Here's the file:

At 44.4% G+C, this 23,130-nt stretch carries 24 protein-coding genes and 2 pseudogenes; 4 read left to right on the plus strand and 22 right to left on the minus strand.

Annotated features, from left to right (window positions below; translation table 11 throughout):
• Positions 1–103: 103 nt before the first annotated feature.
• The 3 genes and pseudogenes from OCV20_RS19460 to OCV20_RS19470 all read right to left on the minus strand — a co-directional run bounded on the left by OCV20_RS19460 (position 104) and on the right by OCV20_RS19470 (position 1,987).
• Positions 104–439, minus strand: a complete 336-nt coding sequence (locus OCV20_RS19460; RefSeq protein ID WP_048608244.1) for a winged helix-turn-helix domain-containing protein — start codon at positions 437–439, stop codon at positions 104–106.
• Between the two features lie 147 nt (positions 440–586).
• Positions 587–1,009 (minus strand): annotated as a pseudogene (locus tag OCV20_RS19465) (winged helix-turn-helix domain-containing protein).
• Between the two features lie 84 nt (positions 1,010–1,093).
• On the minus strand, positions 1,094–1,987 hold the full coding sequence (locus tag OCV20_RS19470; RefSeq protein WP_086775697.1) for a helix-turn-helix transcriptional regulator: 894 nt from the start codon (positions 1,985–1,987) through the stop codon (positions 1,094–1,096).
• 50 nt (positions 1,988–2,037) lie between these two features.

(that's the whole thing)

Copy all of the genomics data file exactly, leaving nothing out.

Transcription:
At 44.4% G+C, this 23,130-nt stretch carries 24 protein-coding genes and 2 pseudogenes; 4 read left to right on the plus strand and 22 right to left on the minus strand.

Annotated features, from left to right (window positions below; translation table 11 throughout):
• Positions 1–103: 103 nt before the first annotated feature.
• The 3 genes and pseudogenes from OCV20_RS19460 to OCV20_RS19470 all read right to left on the minus strand — a co-directional run bounded on the left by OCV20_RS19460 (position 104) and on the right by OCV20_RS19470 (position 1,987).
• Positions 104–439, minus strand: a complete 336-nt coding sequence (locus OCV20_RS19460; RefSeq protein ID WP_048608244.1) for a winged helix-turn-helix domain-containing protein — start codon at positions 437–439, stop codon at positions 104–106.
• Between the two features lie 147 nt (positions 440–586).
• Positions 587–1,009 (minus strand): annotated as a pseudogene (locus tag OCV20_RS19465) (winged helix-turn-helix domain-containing protein).
• Between the two features lie 84 nt (positions 1,010–1,093).
• On the minus strand, positions 1,094–1,987 hold the full coding sequence (locus tag OCV20_RS19470; RefSeq protein WP_086775697.1) for a helix-turn-helix transcriptional regulator: 894 nt from the start codon (positions 1,985–1,987) through the stop codon (positions 1,094–1,096).
• 50 nt (positions 1,988–2,037) lie between these two features.